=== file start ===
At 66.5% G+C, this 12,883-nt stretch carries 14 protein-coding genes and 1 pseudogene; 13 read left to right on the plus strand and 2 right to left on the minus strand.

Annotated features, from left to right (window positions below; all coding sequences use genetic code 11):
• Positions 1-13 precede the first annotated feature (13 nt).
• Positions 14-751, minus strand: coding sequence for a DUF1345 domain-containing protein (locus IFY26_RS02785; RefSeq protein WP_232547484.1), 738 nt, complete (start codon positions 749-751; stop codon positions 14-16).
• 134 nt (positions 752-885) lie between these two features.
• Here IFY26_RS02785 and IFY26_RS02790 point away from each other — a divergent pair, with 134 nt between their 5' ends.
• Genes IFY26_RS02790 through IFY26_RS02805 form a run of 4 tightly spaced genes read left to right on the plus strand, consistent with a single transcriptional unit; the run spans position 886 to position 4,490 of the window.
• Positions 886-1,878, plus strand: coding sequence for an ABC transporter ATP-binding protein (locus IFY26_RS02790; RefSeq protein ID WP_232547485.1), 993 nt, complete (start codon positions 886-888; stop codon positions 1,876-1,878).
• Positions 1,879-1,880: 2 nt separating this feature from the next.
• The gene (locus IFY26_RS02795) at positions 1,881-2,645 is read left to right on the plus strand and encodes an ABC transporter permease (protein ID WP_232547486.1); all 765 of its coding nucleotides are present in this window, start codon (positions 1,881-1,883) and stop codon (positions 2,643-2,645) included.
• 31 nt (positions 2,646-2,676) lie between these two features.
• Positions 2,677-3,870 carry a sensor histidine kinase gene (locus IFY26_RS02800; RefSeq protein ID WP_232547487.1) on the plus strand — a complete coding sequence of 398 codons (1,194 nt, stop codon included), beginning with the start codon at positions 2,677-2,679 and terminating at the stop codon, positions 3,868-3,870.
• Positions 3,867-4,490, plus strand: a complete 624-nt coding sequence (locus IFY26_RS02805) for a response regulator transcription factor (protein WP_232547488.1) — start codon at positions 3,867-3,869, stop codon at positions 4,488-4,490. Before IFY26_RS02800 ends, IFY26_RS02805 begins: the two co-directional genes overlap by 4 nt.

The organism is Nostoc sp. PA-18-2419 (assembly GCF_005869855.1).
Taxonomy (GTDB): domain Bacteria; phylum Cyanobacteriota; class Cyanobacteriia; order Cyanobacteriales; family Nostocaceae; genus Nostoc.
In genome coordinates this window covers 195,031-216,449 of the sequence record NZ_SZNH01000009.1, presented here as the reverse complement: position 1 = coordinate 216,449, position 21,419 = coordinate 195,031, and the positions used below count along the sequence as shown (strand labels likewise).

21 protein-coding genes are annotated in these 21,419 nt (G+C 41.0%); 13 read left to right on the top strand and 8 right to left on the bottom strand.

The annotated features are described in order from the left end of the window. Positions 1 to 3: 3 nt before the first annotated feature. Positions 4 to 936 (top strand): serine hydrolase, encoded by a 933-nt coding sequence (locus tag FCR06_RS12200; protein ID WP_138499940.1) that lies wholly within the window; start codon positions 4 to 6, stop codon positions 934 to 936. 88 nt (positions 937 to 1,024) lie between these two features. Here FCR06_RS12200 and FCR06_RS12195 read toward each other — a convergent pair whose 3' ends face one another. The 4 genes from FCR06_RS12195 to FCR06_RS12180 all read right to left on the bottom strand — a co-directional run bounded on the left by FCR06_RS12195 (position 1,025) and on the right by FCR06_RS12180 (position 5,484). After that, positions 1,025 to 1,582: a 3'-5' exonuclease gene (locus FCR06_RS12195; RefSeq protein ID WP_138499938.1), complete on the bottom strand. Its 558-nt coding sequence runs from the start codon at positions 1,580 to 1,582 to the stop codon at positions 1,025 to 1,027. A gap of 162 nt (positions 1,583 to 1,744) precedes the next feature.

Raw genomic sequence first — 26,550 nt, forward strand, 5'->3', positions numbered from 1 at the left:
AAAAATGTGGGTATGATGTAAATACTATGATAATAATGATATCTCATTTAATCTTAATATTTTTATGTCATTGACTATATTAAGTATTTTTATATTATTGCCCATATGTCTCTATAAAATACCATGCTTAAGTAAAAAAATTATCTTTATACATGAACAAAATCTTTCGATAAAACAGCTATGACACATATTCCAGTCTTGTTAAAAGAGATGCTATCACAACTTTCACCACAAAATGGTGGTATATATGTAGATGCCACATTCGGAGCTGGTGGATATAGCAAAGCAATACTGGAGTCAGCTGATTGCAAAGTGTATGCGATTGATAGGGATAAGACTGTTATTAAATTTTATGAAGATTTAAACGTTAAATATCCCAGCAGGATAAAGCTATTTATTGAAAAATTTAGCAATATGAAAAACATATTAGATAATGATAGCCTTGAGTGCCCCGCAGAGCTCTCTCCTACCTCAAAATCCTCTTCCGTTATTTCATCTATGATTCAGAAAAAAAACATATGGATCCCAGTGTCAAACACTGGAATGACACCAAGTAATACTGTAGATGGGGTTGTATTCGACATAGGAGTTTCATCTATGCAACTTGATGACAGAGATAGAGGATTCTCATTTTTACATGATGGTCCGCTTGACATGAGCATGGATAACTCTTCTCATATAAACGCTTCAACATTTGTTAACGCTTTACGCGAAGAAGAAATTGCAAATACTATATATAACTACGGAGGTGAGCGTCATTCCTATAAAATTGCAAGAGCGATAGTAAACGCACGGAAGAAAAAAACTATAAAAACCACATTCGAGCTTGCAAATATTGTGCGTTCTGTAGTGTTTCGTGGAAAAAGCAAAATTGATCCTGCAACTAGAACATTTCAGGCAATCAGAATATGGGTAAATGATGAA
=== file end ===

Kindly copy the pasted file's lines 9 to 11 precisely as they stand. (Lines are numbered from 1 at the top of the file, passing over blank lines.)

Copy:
• Positions 1,879-1,880: 2 nt separating this feature from the next.
• The gene (locus IFY26_RS02795) at positions 1,881-2,645 is read left to right on the plus strand and encodes an ABC transporter permease (protein ID WP_232547486.1); all 765 of its coding nucleotides are present in this window, start codon (positions 1,881-1,883) and stop codon (positions 2,643-2,645) included.
• 31 nt (positions 2,646-2,676) lie between these two features.